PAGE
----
Increased interregional functional connectivity of anterior insula is associated with improved smoking cessation outcome
- 36 Downloads
Damage to the insular cortex has been shown to disrupt smoking behavior. However, whether smoking cessation outcomes are associated with abnormal functions of insula and its subregions remains unclear. In this study, we investigated the relationship between insular functions (interregional functional connectivity and regional activity) and treatment outcomes of cigarette smoking. Thirty treatment-seeking smokers were recruited into the treatment study and underwent magnetic resonance imaging (MRI) scans immediately before and after the treatment. Sixteen participants remained abstinent from smoking (quitters), while 14 relapsed to smoking (relapers). Changes in resting-state functional connectivity and fractional amplitude of low frequency fluctuation (fALFF) across groups and visits were assessed using repeated measures ANCOVA. Significant interaction effects were detected: 1) between the left anterior insula and left precuneus; and 2) between the right anterior insula and left precuneus and medial frontal gyrus. Post-hoc region-of-interest analyses in brain areas showing interaction effects indicated significantly increased functional connectivity after treatment compared with before treatment in quitters but opposite longitudinal changes in relapsers. However, no significant effects in fALFF were observed. These novel findings suggest that increased interregional functional connectivity of the anterior insula is associated with improved smoking cessation outcome: individuals with increased functional connectivity of the anterior insula during the treatment would more likely quit smoking successfully. These insular circuits may serve as therapeutic targets for more efficacious treatment of nicotine addiction.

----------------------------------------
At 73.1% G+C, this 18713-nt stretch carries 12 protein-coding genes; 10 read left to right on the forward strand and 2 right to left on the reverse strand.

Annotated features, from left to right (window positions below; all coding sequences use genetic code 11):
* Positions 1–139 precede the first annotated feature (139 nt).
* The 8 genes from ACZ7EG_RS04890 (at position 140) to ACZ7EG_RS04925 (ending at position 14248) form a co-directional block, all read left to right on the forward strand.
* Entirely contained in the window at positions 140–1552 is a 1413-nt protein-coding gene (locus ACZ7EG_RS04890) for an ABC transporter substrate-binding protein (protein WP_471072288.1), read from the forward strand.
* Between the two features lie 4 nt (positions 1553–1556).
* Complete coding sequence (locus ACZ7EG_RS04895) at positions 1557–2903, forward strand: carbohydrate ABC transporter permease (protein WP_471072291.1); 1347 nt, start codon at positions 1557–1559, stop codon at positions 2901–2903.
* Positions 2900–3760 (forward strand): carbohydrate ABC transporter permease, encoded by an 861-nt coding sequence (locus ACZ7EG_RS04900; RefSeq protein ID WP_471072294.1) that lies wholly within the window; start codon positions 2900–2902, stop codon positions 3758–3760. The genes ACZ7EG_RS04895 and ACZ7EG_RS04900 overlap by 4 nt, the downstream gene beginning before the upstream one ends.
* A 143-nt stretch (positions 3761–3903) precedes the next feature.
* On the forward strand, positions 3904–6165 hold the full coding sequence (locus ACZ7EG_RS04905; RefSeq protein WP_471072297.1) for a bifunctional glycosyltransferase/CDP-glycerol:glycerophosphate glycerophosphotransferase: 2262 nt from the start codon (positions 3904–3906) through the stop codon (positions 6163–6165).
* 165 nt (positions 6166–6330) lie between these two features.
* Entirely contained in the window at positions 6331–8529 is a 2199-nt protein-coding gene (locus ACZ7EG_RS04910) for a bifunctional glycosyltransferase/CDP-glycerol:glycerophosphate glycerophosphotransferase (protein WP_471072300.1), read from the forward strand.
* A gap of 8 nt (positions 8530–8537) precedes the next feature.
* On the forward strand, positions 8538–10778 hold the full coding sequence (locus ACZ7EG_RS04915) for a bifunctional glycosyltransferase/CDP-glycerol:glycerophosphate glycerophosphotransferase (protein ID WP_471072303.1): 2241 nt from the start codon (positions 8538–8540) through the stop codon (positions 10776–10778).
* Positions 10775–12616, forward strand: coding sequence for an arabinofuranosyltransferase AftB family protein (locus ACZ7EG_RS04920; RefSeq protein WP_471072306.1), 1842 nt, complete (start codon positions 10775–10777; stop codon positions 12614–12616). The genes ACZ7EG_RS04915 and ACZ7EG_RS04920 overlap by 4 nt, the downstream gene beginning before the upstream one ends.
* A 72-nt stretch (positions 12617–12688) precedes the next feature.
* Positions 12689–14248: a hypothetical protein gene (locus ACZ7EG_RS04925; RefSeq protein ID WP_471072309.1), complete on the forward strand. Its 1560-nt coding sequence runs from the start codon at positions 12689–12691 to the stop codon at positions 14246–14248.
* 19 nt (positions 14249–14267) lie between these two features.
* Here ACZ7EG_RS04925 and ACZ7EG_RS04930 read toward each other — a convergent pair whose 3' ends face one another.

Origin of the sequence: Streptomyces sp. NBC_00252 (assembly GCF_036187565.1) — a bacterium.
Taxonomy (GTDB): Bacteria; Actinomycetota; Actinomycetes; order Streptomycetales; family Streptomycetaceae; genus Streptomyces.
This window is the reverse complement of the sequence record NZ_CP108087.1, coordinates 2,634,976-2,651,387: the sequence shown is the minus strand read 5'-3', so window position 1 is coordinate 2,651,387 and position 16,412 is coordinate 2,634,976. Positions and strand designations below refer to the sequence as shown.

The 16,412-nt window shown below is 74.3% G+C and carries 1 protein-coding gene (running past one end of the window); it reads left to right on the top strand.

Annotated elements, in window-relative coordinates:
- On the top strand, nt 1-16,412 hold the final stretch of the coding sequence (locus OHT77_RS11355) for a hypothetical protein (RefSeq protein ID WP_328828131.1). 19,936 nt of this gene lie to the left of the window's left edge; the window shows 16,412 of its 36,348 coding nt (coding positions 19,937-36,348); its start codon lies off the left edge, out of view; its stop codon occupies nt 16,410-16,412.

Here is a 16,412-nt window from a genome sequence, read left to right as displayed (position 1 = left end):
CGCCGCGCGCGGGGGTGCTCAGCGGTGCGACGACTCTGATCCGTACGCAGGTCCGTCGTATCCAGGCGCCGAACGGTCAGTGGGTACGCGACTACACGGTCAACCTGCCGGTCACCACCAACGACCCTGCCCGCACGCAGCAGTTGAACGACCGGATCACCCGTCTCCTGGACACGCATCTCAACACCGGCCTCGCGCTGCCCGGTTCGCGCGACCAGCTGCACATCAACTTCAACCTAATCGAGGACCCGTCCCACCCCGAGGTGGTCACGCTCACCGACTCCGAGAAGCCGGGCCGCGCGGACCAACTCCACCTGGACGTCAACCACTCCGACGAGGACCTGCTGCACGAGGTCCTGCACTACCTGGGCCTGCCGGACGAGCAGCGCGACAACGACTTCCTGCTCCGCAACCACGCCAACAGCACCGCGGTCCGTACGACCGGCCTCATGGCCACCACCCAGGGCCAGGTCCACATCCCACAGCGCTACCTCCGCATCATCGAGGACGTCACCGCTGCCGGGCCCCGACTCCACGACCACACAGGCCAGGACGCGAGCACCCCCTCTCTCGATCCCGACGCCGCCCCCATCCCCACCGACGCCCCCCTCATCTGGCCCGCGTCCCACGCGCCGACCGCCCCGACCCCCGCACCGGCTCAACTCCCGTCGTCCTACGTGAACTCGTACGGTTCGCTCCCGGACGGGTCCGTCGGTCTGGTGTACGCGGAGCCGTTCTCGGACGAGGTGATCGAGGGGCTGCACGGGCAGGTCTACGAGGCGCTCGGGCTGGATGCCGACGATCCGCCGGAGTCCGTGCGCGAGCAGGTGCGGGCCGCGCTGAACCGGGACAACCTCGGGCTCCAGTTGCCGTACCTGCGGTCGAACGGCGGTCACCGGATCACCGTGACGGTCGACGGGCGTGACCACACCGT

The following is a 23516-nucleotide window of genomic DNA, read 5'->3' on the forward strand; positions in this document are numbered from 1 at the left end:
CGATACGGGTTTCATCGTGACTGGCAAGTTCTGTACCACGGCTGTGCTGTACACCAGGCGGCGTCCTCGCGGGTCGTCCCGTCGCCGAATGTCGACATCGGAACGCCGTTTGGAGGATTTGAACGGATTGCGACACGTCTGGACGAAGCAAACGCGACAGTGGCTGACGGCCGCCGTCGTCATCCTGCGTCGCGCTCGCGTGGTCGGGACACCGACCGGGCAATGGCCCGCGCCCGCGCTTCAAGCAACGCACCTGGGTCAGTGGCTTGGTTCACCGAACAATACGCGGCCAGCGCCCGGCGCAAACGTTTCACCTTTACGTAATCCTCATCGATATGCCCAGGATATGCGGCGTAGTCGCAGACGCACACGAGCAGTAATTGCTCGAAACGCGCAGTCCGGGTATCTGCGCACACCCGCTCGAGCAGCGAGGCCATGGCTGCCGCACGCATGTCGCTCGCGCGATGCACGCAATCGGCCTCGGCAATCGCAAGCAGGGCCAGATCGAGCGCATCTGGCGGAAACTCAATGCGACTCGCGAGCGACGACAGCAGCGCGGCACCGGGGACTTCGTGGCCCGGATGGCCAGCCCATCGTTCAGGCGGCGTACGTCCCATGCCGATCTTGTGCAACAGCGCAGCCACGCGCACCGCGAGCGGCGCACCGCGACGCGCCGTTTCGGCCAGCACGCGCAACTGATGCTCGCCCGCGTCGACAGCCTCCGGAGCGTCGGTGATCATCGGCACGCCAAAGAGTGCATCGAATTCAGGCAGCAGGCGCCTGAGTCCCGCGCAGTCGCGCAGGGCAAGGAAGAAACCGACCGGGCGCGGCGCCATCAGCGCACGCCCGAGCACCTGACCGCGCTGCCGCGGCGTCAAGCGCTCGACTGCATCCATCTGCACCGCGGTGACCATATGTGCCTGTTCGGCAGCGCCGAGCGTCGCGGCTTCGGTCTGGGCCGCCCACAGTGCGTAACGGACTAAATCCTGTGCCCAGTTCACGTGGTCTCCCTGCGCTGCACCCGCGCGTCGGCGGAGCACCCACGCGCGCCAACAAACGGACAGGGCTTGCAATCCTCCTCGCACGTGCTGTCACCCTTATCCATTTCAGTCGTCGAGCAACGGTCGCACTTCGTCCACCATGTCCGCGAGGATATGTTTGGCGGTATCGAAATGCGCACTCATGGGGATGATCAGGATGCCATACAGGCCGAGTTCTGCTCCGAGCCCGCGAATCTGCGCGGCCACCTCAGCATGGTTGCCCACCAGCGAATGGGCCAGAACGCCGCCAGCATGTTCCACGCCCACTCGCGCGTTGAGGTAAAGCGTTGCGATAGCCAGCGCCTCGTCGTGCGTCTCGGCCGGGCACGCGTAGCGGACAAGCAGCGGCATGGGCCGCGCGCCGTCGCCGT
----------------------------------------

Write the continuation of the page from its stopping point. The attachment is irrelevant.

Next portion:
KeywordsAnterior insula Resting state functional connectivity Nicotine dependence Smoking cessation
This research was supported by Zhejiang Provincial Natural Science Foundation of China under Grant No. LQ18H180001, Zhejiang Medicine and Health Science and Technology Program under Grant nos.2017KY080 and 2018KY418, National Natural Science Foundation of China under Grant nos. 81,171,310 and 81,701,647. YY was supported by the Intramural Research Program of the National Institute on Drug Abuse, the National Institutes of Health.
Compliance with ethical standards
Conflict of interest
The authors declare that they have no conflict of interest.
All procedures performed in studies involving human participants were in accordance with the ethical standards of the institutional and/or national research committee and with the 1964 Helsinki declaration and its later amendments or comparable ethical standards.
Informed consent was obtained from all individual participants included in the study.
- Addicott, M. A., Sweitzer, M. M., Froeliger, B., Rose, J. E., & McClernon, F. J. (2015). Increased functional connectivity in an insula-based network is associated with improved smoking cessation outcomes. Neuropsychopharmacology : official publication of the American College of Neuropsychopharmacology, 40(11), 2648–2656.CrossRefGoogle Scholar